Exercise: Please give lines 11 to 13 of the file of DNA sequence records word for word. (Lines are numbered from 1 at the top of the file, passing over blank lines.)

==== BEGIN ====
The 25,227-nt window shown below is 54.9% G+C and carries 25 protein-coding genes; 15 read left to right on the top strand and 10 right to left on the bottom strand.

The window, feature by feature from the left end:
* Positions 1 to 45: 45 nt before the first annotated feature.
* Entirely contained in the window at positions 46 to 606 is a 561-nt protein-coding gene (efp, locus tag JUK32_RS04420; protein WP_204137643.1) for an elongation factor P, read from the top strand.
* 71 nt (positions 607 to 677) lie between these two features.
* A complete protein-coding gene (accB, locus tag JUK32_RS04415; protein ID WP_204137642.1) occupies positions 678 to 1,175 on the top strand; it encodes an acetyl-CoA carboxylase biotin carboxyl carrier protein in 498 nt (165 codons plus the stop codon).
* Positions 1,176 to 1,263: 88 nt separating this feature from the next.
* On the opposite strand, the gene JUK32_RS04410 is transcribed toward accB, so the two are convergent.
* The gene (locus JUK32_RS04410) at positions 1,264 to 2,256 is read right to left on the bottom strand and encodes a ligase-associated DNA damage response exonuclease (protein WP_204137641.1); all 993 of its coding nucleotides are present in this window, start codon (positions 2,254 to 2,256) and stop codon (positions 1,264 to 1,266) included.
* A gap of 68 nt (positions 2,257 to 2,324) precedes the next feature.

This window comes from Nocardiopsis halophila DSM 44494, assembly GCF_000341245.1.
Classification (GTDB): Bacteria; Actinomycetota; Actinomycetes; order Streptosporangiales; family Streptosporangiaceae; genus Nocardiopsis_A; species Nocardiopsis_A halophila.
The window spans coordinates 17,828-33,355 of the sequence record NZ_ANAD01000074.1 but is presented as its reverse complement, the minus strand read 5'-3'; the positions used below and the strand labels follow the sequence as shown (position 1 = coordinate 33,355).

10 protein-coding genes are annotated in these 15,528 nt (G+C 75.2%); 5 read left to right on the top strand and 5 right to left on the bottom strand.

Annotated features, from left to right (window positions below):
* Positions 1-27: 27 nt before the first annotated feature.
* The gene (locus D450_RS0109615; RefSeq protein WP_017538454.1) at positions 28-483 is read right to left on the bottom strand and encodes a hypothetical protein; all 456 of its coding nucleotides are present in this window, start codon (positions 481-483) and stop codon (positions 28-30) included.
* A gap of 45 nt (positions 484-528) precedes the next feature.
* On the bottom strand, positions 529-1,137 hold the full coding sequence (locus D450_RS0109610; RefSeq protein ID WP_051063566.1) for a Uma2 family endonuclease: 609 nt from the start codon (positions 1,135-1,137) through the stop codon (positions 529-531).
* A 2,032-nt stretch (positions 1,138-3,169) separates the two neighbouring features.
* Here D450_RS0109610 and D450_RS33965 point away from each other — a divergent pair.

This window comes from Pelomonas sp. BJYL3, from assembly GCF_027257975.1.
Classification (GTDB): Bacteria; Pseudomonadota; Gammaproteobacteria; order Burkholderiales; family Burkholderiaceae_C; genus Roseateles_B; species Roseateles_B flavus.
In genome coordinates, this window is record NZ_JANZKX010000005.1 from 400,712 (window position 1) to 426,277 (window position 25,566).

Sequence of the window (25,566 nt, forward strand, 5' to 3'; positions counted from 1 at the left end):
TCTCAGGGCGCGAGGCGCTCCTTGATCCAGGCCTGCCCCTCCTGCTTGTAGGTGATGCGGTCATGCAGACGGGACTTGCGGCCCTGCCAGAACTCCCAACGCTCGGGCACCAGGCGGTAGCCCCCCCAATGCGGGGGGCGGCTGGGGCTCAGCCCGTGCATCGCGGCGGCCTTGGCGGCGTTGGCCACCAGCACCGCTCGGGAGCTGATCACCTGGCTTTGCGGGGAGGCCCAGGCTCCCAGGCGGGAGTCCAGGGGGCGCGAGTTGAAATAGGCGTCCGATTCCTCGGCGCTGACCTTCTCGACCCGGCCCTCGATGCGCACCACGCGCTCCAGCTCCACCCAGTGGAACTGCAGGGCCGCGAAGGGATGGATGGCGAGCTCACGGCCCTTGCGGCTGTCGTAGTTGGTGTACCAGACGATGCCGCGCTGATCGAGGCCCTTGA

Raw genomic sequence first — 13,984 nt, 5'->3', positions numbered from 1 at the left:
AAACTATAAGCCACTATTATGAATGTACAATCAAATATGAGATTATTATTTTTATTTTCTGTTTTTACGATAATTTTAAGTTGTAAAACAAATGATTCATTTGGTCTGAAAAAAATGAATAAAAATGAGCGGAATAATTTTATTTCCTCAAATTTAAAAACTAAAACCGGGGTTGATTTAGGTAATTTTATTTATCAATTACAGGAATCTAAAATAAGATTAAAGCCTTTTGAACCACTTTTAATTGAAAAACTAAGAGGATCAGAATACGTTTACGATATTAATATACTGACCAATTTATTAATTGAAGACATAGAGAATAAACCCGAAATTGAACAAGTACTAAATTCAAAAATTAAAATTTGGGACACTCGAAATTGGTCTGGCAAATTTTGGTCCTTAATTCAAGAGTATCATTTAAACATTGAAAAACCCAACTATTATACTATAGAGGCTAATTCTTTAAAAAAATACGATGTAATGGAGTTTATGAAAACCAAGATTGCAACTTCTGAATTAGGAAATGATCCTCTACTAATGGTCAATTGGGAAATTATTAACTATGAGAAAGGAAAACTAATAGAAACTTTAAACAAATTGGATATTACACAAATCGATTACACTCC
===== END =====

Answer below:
This window comes from Nocardiopsis halophila DSM 44494, assembly GCF_000341245.1.
Classification (GTDB): Bacteria; Actinomycetota; Actinomycetes; order Streptosporangiales; family Streptosporangiaceae; genus Nocardiopsis_A; species Nocardiopsis_A halophila.
The window spans coordinates 17,828-33,355 of the sequence record NZ_ANAD01000074.1 but is presented as its reverse complement, the minus strand read 5'-3'; the positions used below and the strand labels follow the sequence as shown (position 1 = coordinate 33,355).